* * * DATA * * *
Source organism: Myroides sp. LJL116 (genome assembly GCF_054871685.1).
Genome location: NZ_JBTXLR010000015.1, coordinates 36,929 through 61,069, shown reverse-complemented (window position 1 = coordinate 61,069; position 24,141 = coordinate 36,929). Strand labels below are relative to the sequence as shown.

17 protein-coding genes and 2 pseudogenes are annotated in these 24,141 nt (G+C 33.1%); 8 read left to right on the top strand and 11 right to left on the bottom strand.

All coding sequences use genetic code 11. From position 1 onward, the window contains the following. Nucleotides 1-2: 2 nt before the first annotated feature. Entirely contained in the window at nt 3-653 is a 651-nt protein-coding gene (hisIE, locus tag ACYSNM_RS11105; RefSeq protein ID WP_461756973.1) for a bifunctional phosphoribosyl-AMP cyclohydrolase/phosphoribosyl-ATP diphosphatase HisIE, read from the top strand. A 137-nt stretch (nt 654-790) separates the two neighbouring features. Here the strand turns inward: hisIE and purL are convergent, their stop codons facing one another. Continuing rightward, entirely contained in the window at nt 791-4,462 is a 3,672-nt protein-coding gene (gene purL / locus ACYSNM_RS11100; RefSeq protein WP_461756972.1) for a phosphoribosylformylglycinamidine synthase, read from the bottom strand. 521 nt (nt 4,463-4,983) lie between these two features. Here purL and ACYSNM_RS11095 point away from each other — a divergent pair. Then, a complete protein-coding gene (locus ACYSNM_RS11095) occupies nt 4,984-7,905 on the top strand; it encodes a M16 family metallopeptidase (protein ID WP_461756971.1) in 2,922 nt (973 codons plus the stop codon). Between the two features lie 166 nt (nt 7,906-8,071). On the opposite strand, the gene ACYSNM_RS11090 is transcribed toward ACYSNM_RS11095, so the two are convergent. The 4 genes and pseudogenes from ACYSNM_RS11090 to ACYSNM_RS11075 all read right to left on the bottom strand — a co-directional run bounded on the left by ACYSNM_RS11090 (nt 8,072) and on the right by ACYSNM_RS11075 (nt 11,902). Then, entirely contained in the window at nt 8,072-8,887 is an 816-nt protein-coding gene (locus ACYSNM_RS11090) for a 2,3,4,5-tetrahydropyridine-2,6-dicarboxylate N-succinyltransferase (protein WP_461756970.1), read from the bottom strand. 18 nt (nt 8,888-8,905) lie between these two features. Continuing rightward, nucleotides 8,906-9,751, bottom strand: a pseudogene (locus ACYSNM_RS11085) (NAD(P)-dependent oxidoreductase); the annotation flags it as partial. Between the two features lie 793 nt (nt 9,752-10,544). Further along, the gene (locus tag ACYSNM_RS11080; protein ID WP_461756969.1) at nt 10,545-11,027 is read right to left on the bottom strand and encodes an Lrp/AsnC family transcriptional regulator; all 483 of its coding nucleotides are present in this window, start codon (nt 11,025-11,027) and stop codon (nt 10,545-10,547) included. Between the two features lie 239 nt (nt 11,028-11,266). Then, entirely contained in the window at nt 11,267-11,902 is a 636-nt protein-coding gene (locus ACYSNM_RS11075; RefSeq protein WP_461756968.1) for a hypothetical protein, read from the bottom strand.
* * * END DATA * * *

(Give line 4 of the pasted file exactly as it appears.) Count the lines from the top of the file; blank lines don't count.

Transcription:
All coding sequences use genetic code 11. From position 1 onward, the window contains the following. Nucleotides 1-2: 2 nt before the first annotated feature. Entirely contained in the window at nt 3-653 is a 651-nt protein-coding gene (hisIE, locus tag ACYSNM_RS11105; RefSeq protein ID WP_461756973.1) for a bifunctional phosphoribosyl-AMP cyclohydrolase/phosphoribosyl-ATP diphosphatase HisIE, read from the top strand. A 137-nt stretch (nt 654-790) separates the two neighbouring features. Here the strand turns inward: hisIE and purL are convergent, their stop codons facing one another. Continuing rightward, entirely contained in the window at nt 791-4,462 is a 3,672-nt protein-coding gene (gene purL / locus ACYSNM_RS11100; RefSeq protein WP_461756972.1) for a phosphoribosylformylglycinamidine synthase, read from the bottom strand. 521 nt (nt 4,463-4,983) lie between these two features. Here purL and ACYSNM_RS11095 point away from each other — a divergent pair. Then, a complete protein-coding gene (locus ACYSNM_RS11095) occupies nt 4,984-7,905 on the top strand; it encodes a M16 family metallopeptidase (protein ID WP_461756971.1) in 2,922 nt (973 codons plus the stop codon). Between the two features lie 166 nt (nt 7,906-8,071). On the opposite strand, the gene ACYSNM_RS11090 is transcribed toward ACYSNM_RS11095, so the two are convergent. The 4 genes and pseudogenes from ACYSNM_RS11090 to ACYSNM_RS11075 all read right to left on the bottom strand — a co-directional run bounded on the left by ACYSNM_RS11090 (nt 8,072) and on the right by ACYSNM_RS11075 (nt 11,902). Then, entirely contained in the window at nt 8,072-8,887 is an 816-nt protein-coding gene (locus ACYSNM_RS11090) for a 2,3,4,5-tetrahydropyridine-2,6-dicarboxylate N-succinyltransferase (protein WP_461756970.1), read from the bottom strand. 18 nt (nt 8,888-8,905) lie between these two features. Continuing rightward, nucleotides 8,906-9,751, bottom strand: a pseudogene (locus ACYSNM_RS11085) (NAD(P)-dependent oxidoreductase); the annotation flags it as partial. Between the two features lie 793 nt (nt 9,752-10,544). Further along, the gene (locus tag ACYSNM_RS11080; protein ID WP_461756969.1) at nt 10,545-11,027 is read right to left on the bottom strand and encodes an Lrp/AsnC family transcriptional regulator; all 483 of its coding nucleotides are present in this window, start codon (nt 11,025-11,027) and stop codon (nt 10,545-10,547) included. Between the two features lie 239 nt (nt 11,028-11,266). Then, entirely contained in the window at nt 11,267-11,902 is a 636-nt protein-coding gene (locus ACYSNM_RS11075; RefSeq protein WP_461756968.1) for a hypothetical protein, read from the bottom strand.